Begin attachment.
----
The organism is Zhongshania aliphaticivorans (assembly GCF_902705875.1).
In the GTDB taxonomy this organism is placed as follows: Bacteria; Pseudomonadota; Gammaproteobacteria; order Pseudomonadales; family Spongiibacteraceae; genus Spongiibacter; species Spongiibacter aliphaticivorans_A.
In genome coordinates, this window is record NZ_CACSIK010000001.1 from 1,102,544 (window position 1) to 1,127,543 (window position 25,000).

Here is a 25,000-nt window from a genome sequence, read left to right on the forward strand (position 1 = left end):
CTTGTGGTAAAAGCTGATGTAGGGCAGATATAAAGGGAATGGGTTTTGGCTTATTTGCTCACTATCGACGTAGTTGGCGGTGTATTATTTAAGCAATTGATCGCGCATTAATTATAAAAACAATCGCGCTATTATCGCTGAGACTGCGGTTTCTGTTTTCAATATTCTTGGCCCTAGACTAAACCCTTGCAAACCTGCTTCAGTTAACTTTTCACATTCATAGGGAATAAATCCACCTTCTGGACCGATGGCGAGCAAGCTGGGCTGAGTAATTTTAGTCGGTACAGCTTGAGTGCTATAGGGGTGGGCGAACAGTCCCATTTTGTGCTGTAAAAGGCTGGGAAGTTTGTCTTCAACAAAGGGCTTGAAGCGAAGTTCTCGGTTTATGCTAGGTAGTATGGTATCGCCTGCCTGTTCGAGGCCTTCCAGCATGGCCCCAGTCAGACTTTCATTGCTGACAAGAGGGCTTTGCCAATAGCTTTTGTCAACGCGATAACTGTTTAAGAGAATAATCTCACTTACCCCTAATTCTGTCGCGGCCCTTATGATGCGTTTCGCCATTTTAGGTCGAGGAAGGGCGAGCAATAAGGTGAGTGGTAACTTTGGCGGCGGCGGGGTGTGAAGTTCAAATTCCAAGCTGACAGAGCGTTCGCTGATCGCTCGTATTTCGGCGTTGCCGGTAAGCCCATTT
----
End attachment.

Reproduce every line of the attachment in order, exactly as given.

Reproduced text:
The organism is Zhongshania aliphaticivorans (assembly GCF_902705875.1).
In the GTDB taxonomy this organism is placed as follows: Bacteria; Pseudomonadota; Gammaproteobacteria; order Pseudomonadales; family Spongiibacteraceae; genus Spongiibacter; species Spongiibacter aliphaticivorans_A.
In genome coordinates, this window is record NZ_CACSIK010000001.1 from 1,102,544 (window position 1) to 1,127,543 (window position 25,000).

Here is a 25,000-nt window from a genome sequence, read left to right on the forward strand (position 1 = left end):
CTTGTGGTAAAAGCTGATGTAGGGCAGATATAAAGGGAATGGGTTTTGGCTTATTTGCTCACTATCGACGTAGTTGGCGGTGTATTATTTAAGCAATTGATCGCGCATTAATTATAAAAACAATCGCGCTATTATCGCTGAGACTGCGGTTTCTGTTTTCAATATTCTTGGCCCTAGACTAAACCCTTGCAAACCTGCTTCAGTTAACTTTTCACATTCATAGGGAATAAATCCACCTTCTGGACCGATGGCGAGCAAGCTGGGCTGAGTAATTTTAGTCGGTACAGCTTGAGTGCTATAGGGGTGGGCGAACAGTCCCATTTTGTGCTGTAAAAGGCTGGGAAGTTTGTCTTCAACAAAGGGCTTGAAGCGAAGTTCTCGGTTTATGCTAGGTAGTATGGTATCGCCTGCCTGTTCGAGGCCTTCCAGCATGGCCCCAGTCAGACTTTCATTGCTGACAAGAGGGCTTTGCCAATAGCTTTTGTCAACGCGATAACTGTTTAAGAGAATAATCTCACTTACCCCTAATTCTGTCGCGGCCCTTATGATGCGTTTCGCCATTTTAGGTCGAGGAAGGGCGAGCAATAAGGTGAGTGGTAACTTTGGCGGCGGCGGGGTGTGAAGTTCAAATTCCAAGCTGACAGAGCGTTCGCTGATCGCTCGTATTTCGGCGTTGCCGGTAAGCCCATTT